>> Tired of the same old mass produced whiskey made from Midwestern yellow corn? Well two mad whiskey scientists in Texas are trying to change the game. Seth Murray, a top corn breeder at Texas A&M University and master distiller Rob Arnold. Are working on a project that they hope one day will make whiskey drinkers think of Texas in the same way wine lovers think of California.
>> Wine makers use Merlot grapes, then they use Syrah grapes, and they use Chardonnay grapes. And they use all these different varieties of same species to make all these unique flavorful wines. But for us we're just using yellow corn. We're missing something. We are missing all the unique flavors that can live in different corn varieties.
>> Reuters correspondent Jon Herskovitz in Austin has the story.>> What they're doing is trying to grow and breed specific types of strains of corn. That will be used for whiskey. Developing a whiskey corn that will bring a distinct flavor to the grain and to the bottle.>> Right now, most American distillers make their whiskeys with similar types of yellow corn grown from seeds designed to produce high yields.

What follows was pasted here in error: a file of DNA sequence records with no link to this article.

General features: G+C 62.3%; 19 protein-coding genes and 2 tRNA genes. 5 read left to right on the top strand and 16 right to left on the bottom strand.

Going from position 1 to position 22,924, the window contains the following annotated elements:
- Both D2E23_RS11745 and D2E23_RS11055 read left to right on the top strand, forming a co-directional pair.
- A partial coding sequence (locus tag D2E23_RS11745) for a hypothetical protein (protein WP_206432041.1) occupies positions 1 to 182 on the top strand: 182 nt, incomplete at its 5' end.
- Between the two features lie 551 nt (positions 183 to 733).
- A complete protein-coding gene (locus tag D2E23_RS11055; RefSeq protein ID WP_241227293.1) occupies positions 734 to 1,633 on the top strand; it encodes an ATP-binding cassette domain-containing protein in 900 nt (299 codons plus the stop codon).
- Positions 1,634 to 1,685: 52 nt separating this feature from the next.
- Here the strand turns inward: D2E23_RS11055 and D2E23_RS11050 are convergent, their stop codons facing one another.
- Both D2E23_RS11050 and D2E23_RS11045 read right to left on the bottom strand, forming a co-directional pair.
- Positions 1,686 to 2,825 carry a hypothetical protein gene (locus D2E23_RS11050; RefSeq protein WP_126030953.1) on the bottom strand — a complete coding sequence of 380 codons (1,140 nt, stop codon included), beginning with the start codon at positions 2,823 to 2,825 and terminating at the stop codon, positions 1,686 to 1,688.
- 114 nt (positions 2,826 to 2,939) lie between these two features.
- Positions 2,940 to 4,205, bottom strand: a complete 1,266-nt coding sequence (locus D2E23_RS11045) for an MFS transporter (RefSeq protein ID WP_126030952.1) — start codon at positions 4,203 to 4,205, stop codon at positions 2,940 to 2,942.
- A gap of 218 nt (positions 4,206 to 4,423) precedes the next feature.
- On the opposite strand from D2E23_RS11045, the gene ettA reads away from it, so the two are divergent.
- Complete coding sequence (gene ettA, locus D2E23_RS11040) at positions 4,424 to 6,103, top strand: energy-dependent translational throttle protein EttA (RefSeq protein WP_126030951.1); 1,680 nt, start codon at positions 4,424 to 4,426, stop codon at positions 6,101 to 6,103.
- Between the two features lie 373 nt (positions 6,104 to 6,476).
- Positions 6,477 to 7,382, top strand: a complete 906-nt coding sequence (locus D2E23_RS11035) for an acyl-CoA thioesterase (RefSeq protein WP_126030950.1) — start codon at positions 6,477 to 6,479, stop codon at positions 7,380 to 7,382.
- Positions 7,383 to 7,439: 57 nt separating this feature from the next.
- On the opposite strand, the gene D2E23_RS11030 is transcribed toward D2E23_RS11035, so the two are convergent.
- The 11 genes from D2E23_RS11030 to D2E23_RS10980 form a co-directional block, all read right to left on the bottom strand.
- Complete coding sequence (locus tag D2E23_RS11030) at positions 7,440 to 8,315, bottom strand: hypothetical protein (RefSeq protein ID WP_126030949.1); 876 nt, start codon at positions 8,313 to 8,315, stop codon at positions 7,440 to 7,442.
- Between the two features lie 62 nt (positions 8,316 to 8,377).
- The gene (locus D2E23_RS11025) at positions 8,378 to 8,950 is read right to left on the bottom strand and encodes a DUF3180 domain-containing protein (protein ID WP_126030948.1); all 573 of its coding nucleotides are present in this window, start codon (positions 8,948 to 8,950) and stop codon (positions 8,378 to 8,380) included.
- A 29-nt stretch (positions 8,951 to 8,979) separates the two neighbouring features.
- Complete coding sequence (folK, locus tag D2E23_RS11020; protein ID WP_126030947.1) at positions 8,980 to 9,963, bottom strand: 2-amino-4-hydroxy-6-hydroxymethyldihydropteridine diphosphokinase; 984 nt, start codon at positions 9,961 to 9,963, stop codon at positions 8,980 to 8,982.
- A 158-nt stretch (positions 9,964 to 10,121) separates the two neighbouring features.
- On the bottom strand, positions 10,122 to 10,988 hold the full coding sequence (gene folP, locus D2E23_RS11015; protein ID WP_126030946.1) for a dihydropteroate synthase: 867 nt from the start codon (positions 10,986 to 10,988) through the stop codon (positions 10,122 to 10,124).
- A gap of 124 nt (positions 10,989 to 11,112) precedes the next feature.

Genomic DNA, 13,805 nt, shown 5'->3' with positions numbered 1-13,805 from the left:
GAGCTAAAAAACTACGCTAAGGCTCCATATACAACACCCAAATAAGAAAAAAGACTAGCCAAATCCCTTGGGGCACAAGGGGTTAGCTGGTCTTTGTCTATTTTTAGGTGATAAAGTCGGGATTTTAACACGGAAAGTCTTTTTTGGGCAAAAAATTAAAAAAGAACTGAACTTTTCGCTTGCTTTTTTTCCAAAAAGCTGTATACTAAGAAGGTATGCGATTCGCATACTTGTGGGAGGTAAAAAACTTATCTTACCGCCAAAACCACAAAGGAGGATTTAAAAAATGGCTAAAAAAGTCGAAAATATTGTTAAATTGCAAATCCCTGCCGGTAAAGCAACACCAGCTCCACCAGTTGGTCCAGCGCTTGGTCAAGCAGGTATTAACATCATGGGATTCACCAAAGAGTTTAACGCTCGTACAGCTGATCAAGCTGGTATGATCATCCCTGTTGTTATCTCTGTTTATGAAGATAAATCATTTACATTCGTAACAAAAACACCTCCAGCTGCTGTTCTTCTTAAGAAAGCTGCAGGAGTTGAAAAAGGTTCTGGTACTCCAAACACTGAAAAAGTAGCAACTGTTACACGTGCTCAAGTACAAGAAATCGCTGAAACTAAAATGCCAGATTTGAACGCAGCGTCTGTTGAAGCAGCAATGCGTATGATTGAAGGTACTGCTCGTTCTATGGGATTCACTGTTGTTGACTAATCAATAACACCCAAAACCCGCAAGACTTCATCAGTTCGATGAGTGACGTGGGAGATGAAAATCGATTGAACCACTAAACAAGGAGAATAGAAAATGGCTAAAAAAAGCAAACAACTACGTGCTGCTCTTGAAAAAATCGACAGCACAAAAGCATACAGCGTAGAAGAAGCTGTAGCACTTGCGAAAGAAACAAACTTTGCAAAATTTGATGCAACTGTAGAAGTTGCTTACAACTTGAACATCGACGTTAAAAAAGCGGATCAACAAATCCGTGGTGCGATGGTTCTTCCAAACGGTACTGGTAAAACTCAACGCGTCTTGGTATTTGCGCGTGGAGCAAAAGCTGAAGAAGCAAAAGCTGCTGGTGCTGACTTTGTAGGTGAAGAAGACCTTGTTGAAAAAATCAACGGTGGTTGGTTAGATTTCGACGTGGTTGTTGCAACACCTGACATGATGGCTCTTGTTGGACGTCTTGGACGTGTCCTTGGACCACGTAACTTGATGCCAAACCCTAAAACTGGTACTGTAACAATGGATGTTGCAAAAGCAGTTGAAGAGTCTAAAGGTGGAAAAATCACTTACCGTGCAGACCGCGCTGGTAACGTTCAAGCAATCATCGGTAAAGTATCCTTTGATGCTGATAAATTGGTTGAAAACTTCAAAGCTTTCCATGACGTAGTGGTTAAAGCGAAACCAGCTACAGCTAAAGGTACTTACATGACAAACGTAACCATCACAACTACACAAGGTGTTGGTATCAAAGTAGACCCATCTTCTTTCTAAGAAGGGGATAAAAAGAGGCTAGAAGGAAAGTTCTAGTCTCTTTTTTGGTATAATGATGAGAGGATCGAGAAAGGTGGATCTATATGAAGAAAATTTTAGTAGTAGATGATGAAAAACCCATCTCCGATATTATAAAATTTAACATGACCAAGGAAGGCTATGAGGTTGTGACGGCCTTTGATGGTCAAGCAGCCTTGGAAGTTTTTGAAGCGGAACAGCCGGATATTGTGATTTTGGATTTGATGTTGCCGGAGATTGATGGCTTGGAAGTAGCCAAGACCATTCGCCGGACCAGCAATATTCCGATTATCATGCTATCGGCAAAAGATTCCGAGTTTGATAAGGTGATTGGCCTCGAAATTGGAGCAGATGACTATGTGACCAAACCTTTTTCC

But with about 7,000 maize varieties available at Texas A&M, Murray and Arnold are working with a multitude of possibilities.>> Tennessee has been doing things for a traditional way for a long time. And so Texas, which is a new market, has the opportunity to do new things.>> And in an experimental field, Murray and graduate students conduct thousands of pollinations by hand and fly drones overhead to monitor crops destined for the distillery.
>> So far we've done about 50 experimental batches, and if all goes well within the next four, five maybe in ten years. There will be a new whiskey with a new type of corn grown in Texas.>> A long time to wait for the next big thing in whiskey.